If you have had an injury to the eye and your vision is blurred and / or your eye is red, painful or tearing, you should contact your local eye casualty or A&E department for advice and treatment. If your pupil is misshapen, do not apply pressure to your eye and do attend your local eye casualty or A&E department as a matter of urgency.
This is a localised bleed and collection of blood in the outer white part of the eye; it can look dramatic but does not cause any significant discomfort nor long-term problems. It does not require any treatment but can take 2-3 weeks to clear. It is advisable to have your blood pressure checked and attend your GP if you are taking blood thinning medication.
Flashes and floaters
A sudden onset of flashes and floaters (black dots) in your vision requires attendance to your optometrist or local eye casualty within a day or two. The most common reason for these symptoms is a posterior vitreous detachment (PVD), where the vitreous (jelly like structure inside your eye) detaches itself from the retina due to natural ageing processes; this does not usually cause more serious long-term problems. In approximately 10% of PVD cases however, a retinal tear can develop, and this can lead to detachment of the retina. The development of an enlarging shadow or curtain effect across your vision can be a sign of retinal detachment. In the presence of a retinal tear, early laser or surgical intervention can prevent a retinal detachment and potentially permanent loss of vision.
Sudden loss of vision
Sudden loss of vision is usually vascular in origin, caused by blockage of a blood vessel or haemorrhage (bleed). The entire field of vision or only part of the vision may be affected. Usually, there is no associated pain, although in a few conditions there may be.
Retinal artery and retinal vein occlusion
If you experience sudden loss of all your field of vision it may be due to a central retinal artery or vein occlusion. It is advisable to seek urgent attention at your local eye casualty. If an artery occlusion is present, early treatment has the best chance of restoring your vision; however, the outcomes for this condition are not very good and there is no convincing evidence that treatment does work.
Anterior ischaemic optic neuropathy
This represents an occlusion (blockage) of the blood supply to the optic nerve of your eye. It may affect the entire field of vision or only the top or lower half. This condition may be caused by inflammation of the blood vessels, known as giant cell arteritis; this is a medical emergency that requires urgent treatment with steroids. The majority of cases however are caused be elevated blood pressure, high cholesterol, diabetes, smoking and being overweight.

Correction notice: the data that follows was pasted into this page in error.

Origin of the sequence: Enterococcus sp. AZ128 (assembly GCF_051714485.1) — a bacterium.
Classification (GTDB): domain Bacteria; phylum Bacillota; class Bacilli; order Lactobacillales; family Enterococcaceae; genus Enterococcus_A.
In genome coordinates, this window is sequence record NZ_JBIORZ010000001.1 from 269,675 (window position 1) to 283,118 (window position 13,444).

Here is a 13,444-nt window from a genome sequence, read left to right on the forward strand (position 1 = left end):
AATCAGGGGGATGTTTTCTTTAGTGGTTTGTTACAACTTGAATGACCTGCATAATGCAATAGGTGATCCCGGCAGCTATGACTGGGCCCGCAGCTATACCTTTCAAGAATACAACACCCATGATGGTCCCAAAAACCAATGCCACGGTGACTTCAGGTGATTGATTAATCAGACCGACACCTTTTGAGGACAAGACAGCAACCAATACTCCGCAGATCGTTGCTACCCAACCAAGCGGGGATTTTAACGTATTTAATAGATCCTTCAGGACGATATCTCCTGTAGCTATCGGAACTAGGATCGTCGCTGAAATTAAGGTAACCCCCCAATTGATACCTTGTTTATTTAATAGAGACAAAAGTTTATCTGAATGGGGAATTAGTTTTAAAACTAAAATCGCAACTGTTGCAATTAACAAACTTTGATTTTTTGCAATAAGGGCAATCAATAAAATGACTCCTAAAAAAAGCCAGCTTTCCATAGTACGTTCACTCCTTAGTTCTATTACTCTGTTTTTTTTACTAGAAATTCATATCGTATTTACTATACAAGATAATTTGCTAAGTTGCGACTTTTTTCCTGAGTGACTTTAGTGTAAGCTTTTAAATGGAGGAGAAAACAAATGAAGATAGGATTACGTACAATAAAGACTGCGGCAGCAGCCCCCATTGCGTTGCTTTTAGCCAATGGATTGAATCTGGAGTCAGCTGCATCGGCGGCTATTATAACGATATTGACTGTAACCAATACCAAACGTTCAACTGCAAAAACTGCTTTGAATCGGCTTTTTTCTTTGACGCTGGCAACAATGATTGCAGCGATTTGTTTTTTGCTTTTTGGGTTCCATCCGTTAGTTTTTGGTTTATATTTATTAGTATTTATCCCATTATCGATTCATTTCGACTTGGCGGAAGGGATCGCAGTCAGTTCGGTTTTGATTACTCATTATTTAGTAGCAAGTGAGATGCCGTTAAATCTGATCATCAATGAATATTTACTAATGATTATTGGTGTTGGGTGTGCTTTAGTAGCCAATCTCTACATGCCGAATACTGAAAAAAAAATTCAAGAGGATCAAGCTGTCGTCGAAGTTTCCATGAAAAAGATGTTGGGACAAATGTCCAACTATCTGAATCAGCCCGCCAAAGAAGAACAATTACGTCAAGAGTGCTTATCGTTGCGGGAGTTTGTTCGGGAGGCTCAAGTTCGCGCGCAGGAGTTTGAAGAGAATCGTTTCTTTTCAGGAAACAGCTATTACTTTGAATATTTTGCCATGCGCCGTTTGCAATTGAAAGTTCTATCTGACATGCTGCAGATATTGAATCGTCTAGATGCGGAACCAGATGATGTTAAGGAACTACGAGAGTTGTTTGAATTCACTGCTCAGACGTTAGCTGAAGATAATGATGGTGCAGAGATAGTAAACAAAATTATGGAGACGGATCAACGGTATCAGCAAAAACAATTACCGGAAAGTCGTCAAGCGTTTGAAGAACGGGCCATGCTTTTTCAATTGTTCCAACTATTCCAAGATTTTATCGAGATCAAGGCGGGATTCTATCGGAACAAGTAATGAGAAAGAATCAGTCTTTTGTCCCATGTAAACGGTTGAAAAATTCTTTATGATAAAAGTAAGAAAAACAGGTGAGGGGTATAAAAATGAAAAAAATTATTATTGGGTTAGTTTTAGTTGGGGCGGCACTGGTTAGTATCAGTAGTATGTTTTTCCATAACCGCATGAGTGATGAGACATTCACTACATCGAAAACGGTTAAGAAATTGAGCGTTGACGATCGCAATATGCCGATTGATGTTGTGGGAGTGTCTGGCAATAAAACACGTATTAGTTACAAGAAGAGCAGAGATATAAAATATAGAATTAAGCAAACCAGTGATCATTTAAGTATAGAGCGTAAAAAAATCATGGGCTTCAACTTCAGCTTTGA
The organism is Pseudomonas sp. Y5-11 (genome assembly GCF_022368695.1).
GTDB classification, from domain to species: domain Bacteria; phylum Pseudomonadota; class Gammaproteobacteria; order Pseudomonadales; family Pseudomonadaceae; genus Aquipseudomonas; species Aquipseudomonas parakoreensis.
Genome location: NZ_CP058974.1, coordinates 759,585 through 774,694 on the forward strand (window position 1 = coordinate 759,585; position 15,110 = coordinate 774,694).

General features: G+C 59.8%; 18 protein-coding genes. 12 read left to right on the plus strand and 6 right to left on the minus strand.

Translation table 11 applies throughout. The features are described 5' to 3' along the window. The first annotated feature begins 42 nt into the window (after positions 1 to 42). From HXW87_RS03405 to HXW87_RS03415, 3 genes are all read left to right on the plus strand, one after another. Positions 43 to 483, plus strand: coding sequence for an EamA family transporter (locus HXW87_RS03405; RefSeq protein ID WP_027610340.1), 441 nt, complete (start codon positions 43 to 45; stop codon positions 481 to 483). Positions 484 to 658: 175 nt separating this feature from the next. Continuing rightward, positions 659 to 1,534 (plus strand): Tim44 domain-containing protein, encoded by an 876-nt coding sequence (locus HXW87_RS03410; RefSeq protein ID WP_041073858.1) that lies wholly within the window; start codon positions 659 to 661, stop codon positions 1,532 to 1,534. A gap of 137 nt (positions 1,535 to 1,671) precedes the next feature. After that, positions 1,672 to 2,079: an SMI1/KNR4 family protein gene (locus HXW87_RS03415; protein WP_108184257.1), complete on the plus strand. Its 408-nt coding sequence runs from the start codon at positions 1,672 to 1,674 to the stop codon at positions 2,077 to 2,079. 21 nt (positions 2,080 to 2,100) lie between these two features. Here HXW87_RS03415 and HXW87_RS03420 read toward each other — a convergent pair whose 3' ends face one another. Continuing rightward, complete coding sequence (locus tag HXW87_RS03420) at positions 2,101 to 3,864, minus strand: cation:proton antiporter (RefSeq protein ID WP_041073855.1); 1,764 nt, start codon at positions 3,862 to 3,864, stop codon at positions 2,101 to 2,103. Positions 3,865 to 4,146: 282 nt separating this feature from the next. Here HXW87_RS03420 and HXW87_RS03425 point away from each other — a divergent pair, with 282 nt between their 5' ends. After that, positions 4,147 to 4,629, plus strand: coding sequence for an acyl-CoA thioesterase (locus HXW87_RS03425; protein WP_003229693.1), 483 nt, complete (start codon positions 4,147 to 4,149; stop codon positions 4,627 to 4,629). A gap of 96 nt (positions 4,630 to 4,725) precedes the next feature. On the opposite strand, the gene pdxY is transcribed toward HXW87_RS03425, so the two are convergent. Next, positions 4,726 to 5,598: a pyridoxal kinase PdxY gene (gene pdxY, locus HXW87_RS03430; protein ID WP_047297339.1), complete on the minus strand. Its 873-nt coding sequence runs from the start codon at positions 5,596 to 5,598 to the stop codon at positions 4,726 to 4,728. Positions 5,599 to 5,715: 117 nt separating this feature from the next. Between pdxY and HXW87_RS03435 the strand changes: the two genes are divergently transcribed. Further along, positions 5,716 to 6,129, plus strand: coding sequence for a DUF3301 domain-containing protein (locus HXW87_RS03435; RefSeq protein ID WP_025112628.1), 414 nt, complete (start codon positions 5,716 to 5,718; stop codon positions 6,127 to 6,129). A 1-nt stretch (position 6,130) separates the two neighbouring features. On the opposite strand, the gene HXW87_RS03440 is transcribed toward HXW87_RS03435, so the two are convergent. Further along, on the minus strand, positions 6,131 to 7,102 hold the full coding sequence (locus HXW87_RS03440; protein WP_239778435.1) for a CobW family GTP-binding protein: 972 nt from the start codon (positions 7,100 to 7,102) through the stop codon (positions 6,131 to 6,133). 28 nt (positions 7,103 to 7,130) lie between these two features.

Wet age-related macular degeneration
In wet age-related macular degeneration, there is a sudden onset or development over a few days of blurred central vision. This is due to leakage of fluid or blood in the central area of the retina, the macula. If you notice a blurred patch in your central vision, you should consult your local optometrist for an eye assessment and retinal OCT scan. In the presence of wet age-related macular degeneration, your optometrist will refer you to the local eye unit for review within a few weeks for consideration of treatment.
This causes a sudden reduction in vision, a halo effect in your eyesight, brow ache above the affected eye and a feeling of nausea and vomiting. The pupil in the affected eye becomes larger in size than the other eye and does not reduce in size (constrict) when a bright light is shone towards the eye. It is associated with a build-up of high pressure in your eye and usually affects individuals above the above of 55 years. If you have such symptoms, attend your local A&E department as urgent treatment is required to lower your eye pressure.
Most cases of eyelid swelling are not serious. The most common reason is an allergic reaction; an oral antihistamine from your local pharmacy and cool compresses can rapidly improve the symptoms of itchiness. Another common cause is a blockage of the lid glands, resulting in the development of a stye or a chalazion. Should you develop a lid swelling, please attend your local pharmacy as you can be advised on further treatment options; warm compresses can encourage resolution of the stye or chalazion, but this can take weeks to months. If however you have a temperature, or feel unwell, please attend your GP or local eye casualty as oral or intravenous antibiotics may be needed.